Nova Scotia

What B.C.'s LNG megaproject means for 2 proposed Nova Scotia facilities

Some see it as a signal of investor confidence in liquefied natural gas megaprojects. Others say it could edge out less competitive LNG proposals in Canada.

As $40B northern B.C. project gets go-ahead, Bear Head and Goldboro projects in Nova Scotia lag behind

The proponents behind two LNG projects in Nova Scotia see a $40-billion B.C. LNG project as being good news for their plans. (Canadian Press)

Some see it as a signal of investor confidence in liquefied natural gas megaprojects. Others say it could edge out less competitive LNG proposals in Canada.

Either way, final approval of a massive LNG project in northern British Columbia has renewed interest in the fate of two projects slated for Canada's East Coast.

Bear Head LNG, a subsidiary of Australia-based Liquefied Natural Gas Ltd., has a site on the Strait of Canso while Goldboro LNG, a Pieridae Energy Canada project, is adjacent to the Maritimes & Northeast Pipeline on Nova Scotia's Eastern Shore.

Both companies say the decision by five partners — a consortium of state-owned and private investors — to move forward with LNG Canada's $40-billion joint venture in Kitimat, B.C., bodes well for major resource projects in the country.

But energy consultant Tom Adams says the British Columbia development makes the prospects of a Nova Scotia LNG facility in the near future less likely.

He says there is a finite global market for LNG, and that if the B.C. project moves ahead it weakens other projects.

"Every time there is a new entrant it puts competitive pressure on all the other proposals," the independent Toronto-based analyst said.

'Continued skepticism'

Adams says the "really big boys" have invested in B.C. — Royal Dutch Shell, Mitsubishi Corp., the Malaysian-owned Petronas, PetroChina Co. and Korean Gas Corp. — but the Nova Scotia proposals have yet to attract the same calibre of investors.

"The majors have by and large stayed out of it, and I think that's another indication of the relative strengths and weaknesses of the development plans," he said. "It's another reason for my continued skepticism with respect to LNG in Nova Scotia."

However, Goldboro LNG has managed to secure a customer.

Uniper SE, a German energy firm, has signed a 20-year offtake agreement for half of Goldboro's permitted output, a coup for the Nova Scotia project. The contract comes with a German government-backed debt guarantee.

Mark Brown, vice-president, business development for Pieridae Energy, the firm developing Goldboro LNG, says the B.C. project is good for the entire industry.

"Given the global nature of the industry, it sends a positive message to the world that Canada is back," he said in an email, noting that the Goldboro project is aiming for a final investment decision in the first quarter of 2019.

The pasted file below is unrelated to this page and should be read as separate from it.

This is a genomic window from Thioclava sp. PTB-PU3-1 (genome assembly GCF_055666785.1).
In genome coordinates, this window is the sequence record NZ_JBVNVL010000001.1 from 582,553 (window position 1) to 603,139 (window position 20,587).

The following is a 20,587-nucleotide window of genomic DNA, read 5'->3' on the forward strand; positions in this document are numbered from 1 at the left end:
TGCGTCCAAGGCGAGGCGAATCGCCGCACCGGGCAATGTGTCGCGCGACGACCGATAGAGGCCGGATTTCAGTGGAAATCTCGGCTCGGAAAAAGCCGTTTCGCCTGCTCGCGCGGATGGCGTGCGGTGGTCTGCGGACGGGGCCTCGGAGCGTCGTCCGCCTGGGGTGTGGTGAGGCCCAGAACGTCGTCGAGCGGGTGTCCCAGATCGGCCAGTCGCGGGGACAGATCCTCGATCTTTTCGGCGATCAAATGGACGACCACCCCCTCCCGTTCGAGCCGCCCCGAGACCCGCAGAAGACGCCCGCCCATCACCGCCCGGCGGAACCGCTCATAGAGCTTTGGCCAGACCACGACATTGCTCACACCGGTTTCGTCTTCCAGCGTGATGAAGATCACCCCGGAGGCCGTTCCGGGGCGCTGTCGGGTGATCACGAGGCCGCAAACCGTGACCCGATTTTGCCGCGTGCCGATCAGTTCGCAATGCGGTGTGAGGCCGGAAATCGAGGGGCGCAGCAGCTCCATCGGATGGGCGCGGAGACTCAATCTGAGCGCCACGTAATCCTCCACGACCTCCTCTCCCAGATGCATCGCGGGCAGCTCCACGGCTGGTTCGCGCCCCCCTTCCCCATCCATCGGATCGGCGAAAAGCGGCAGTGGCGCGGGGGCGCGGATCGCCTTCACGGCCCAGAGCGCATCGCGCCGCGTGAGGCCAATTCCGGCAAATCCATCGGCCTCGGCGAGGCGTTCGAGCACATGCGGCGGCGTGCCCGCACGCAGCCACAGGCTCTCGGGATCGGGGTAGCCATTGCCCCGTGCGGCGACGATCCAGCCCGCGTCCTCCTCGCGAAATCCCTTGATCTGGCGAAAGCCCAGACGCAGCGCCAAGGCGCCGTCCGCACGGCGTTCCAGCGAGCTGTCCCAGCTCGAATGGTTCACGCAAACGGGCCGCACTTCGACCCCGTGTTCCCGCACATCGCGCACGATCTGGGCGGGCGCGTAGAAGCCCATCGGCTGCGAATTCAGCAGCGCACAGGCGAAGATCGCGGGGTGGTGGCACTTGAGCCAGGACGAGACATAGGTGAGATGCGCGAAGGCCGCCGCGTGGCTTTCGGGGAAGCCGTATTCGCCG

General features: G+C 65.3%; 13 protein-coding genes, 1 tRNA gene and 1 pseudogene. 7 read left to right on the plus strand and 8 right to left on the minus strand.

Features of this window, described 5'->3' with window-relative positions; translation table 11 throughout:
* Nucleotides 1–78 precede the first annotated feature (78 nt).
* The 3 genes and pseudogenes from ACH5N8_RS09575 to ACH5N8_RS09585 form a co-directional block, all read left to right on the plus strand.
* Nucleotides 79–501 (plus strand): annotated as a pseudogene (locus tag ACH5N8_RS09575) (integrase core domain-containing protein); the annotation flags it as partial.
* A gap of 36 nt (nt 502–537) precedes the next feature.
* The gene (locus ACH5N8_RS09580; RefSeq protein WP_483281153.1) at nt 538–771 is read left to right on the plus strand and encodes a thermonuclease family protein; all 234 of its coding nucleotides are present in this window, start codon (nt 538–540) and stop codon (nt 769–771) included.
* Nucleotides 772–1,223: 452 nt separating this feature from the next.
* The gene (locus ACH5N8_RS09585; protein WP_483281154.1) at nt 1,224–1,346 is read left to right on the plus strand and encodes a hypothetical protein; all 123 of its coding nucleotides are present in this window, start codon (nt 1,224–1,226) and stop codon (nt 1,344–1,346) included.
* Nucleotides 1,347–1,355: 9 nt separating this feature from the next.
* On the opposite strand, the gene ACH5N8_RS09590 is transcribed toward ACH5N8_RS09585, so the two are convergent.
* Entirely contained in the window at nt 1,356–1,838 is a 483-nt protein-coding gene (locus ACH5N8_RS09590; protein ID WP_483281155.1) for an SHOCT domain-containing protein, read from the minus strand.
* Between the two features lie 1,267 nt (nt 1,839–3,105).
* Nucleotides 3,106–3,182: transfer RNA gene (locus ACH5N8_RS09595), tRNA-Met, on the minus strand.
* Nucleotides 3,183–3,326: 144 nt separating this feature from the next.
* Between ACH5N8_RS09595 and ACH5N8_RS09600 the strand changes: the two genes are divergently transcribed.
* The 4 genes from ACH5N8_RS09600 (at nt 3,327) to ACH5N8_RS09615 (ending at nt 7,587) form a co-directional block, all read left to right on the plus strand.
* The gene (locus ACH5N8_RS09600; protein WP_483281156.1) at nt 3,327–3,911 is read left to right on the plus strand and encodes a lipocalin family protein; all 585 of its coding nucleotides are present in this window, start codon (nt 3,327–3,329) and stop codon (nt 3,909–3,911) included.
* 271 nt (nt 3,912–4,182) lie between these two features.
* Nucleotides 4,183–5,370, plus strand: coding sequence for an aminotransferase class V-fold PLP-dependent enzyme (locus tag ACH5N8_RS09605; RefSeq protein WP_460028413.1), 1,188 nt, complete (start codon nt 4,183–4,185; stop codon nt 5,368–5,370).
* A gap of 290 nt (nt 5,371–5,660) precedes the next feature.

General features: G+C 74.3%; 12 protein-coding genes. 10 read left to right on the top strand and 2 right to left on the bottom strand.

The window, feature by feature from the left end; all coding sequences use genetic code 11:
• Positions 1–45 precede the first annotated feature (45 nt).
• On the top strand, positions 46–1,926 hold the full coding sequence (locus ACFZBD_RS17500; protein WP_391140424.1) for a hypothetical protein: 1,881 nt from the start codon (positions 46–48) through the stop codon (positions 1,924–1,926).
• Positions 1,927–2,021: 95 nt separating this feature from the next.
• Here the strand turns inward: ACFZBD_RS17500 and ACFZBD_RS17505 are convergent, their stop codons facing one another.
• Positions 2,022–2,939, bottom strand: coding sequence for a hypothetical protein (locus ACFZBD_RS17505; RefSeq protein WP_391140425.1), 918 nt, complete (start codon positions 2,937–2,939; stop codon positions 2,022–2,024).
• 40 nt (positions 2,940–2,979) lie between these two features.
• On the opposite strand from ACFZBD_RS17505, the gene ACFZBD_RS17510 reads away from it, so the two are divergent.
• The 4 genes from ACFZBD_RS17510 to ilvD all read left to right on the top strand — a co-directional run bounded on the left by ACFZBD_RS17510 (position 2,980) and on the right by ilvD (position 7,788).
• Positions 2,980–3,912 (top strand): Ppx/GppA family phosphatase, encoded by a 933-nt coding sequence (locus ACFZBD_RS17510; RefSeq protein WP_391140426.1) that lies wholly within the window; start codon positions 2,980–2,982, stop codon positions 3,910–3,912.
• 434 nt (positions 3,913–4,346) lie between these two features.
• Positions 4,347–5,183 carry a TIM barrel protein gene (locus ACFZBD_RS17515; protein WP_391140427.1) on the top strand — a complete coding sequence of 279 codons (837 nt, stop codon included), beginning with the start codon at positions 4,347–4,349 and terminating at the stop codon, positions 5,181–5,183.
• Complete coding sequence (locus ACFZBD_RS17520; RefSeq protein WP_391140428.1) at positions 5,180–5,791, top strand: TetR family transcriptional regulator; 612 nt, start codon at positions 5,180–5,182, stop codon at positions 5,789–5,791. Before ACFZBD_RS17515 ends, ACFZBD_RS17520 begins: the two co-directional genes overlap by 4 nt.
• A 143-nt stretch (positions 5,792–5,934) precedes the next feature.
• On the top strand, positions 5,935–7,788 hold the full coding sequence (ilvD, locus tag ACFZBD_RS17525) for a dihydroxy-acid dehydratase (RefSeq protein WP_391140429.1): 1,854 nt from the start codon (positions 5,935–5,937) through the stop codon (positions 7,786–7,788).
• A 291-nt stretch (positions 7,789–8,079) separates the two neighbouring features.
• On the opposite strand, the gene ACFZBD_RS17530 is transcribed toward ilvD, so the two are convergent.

A rendering of the proposed liquefied natural gas project in northern B.C. shows the processing terminal in Kitimat. All five primary investors have signed off on the project. (LNG Canada/Flickr)

Meanwhile, Micah Hirschfield with LNG Ltd., the proponent of Bear Head LNG, says the Kitimat investment increases the viability of exporting Canada's stranded natural gas resource from both the West Coast to Asia and the East Coast to Europe.

"The amount of gas being used by LNG Canada barely scratches the surface of the more than 300 years of stranded gas supply that the resource has," he said in an email.

"Both Western Canadian producers and European customers recognize the importance of being able to export Canadian gas from both coasts and we continue to progress and remain committed to bringing LNG from Bear Head to the global energy market."

'They are serving different markets'

Colleen Mitchell, president of the Atlantica Centre for Energy, an energy think tank based in Saint John, said while project approval in B.C. is a positive sign, it doesn't necessarily impact the East Coast projects.

"They are serving different markets, they have different economics and they're facing different challenges," she said.

Mitchell said that with no foreseeable onshore or offshore supply in the Maritimes, the biggest hurdle for any Nova Scotia project would be finding pipeline capacity for gas from western Canada or the U.S.

But pipeline space is committed well in advance, she said, so the project proponents will have to secure space or add an additional pipeline — one of the biggest hurdles other than permitting.

'A really positive decision for all of Canada'

Ray Ritcey, chief executive officer of the Maritimes Energy Association, said the B.C. project shows market participants — including the two companies vying to launch LNG facilities in Nova Scotia — that there may be a "light at the end of the tunnel."

"For a whole variety of reasons there is a lack of investment in Canada, particularly in the oil and gas and pipeline sector," said Ritcey, whose association represents energy companies in eastern Canada.

"The greatest news here is that some of our resources are going to find new ways to market. It's a really positive decision for all of Canada."

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